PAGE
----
Ireland would have an "epidemic of illegal abortions" and a "massive increase" in maternal mortality" if women were unable to access abortion in the UK, a senior doctor has warned.
Dr Peter Boylan, of the Institute of Obstetricians and Gynaecologists, said it is well-documented that in countries where abortion is banned, the rate of women dying "remains high".
Giving evidence to the Oireachtas Committee on the Eighth Amendment, Dr Boylan said around 70,000 women die each year from complications relating to unsafe abortion.
"It is equally well-documented that countries with liberal laws, and easy access to contraception, have lower rates of abortion than those with restrictive laws.
"Women in Ireland with financial resources have access to termination of pregnancy, primarily in the UK," he said.
Dr Boylan continued: "However, women who are poor, in the care of the state, or refugees for example, do not have such access.
"Without access to abortion in the UK it is inevitable that Ireland would have an epidemic of illegal abortions and a massive increase in maternal mortality."
The availability of abortion-inducing drugs online means that "the genie is out of the bottle," Dr Boylan said.
He warned that the grave concern for doctors is the potential for harm caused by the use of unregulated medication by Irish women and girls.
"If Ireland were to enact legislation in line with EU consensus, including termination without restriction up to 10 weeks, our law would be among the most conservative in Europe but would deal with the vast majority of circumstances in which women currently access services outside the State," added Dr Boylan.
Making abortion illegal only serves to promote illegal abortions, Professor of Obstetrics and Gynaecology Sabaratnam Arulkumaran told the committee.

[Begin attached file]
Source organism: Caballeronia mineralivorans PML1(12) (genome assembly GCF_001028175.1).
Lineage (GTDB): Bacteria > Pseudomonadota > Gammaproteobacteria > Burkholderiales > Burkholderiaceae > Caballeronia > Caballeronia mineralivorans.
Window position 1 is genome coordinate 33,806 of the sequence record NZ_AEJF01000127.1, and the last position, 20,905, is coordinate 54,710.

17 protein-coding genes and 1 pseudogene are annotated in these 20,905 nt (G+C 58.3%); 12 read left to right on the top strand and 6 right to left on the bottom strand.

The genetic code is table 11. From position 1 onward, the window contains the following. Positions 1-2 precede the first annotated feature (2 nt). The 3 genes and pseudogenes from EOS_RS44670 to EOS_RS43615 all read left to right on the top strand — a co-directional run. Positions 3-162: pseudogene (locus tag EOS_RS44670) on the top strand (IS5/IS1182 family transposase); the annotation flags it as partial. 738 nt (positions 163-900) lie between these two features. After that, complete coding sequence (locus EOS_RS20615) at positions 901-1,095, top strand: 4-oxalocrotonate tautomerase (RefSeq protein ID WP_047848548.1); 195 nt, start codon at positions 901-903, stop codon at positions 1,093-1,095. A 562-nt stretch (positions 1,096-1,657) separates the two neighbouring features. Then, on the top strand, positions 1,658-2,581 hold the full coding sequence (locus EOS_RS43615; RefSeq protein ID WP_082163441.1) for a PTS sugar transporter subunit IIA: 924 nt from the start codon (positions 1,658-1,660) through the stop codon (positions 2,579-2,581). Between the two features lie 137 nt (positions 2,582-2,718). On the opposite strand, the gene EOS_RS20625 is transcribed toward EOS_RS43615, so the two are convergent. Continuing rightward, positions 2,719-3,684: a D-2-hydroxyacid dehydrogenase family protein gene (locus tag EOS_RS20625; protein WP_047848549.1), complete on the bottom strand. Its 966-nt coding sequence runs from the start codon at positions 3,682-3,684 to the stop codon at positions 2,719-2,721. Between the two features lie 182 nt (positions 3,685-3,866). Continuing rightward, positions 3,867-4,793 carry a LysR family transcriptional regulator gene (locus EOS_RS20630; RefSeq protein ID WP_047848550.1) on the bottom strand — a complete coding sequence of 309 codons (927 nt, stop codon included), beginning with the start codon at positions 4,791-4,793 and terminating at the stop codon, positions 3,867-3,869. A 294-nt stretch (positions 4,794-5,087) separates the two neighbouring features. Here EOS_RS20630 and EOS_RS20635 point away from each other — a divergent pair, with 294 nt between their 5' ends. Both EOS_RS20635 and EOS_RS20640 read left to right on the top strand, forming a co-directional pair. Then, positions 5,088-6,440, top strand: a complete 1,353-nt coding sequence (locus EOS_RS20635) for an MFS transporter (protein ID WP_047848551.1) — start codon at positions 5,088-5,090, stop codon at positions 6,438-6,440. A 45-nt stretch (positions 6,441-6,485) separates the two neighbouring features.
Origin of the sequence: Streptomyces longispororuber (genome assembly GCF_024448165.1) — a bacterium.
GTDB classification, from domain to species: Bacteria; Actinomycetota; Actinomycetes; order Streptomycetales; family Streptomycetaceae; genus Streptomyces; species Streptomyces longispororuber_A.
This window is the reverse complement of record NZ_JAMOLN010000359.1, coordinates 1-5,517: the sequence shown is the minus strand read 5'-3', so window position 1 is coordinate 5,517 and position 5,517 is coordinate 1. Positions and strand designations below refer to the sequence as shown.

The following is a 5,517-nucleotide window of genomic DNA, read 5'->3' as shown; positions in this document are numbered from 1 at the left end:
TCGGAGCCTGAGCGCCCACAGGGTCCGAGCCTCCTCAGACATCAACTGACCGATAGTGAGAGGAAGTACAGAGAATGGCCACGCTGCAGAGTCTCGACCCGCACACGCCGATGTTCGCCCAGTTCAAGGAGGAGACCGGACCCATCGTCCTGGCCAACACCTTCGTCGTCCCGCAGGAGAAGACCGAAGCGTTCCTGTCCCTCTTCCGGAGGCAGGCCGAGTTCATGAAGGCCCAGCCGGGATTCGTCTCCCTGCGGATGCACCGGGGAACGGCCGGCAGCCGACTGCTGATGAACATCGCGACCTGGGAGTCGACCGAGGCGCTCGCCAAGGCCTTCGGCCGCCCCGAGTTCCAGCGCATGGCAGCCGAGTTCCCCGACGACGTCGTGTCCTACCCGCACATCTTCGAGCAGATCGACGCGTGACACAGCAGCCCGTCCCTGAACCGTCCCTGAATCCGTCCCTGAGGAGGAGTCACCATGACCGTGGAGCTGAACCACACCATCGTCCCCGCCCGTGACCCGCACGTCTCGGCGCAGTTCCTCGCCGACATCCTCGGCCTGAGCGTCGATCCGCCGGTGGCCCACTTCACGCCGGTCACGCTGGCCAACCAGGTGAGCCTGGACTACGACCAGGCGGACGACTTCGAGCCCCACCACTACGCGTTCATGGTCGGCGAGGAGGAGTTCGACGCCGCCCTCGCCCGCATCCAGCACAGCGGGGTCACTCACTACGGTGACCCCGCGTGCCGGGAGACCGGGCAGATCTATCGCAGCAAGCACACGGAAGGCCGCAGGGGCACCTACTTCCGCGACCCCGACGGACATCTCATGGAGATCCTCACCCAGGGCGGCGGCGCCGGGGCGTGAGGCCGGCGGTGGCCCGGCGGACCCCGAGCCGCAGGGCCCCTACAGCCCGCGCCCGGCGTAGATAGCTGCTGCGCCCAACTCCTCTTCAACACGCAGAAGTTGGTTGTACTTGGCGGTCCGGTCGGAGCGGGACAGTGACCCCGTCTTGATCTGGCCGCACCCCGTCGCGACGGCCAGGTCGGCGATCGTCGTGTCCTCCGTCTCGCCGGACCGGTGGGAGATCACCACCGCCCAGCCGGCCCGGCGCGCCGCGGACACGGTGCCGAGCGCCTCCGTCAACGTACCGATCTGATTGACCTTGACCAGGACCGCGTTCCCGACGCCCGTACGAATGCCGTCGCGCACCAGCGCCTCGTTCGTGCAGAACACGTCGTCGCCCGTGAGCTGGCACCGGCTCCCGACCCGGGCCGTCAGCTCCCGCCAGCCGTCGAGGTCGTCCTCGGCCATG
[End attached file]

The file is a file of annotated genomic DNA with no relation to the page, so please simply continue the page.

Prof Arulkumaran, who wrote the report examining the death of Savita Halappanavar, said abortions can be life-saving in certain conditions.
He said: "If abortion is not made legal it will promote illegal abortion. Those women with influence and financial resources will get it performed in a safe environment. Those who are poor with less influence will resort to unsafe methods."
He added: "Ireland can and should provide first class sexual and reproductive health based on rights and public health perspectives. There are minimal ill effects to health with a well-informed safe abortion.
"Health advantages of avoiding or not having unwanted pregnancy need to be considered in addition to specific socio-cultural issues faced by the women."
The committee has been discussing what recommendations it will make on the position of the Eighth Amendment.
It is expected to vote on the issue in the next few weeks.
Several members of the committee submitted motions to recommend the repeal of the Eighth Amendment in a private session last week, rather than replacing or amending the article in the Constitution.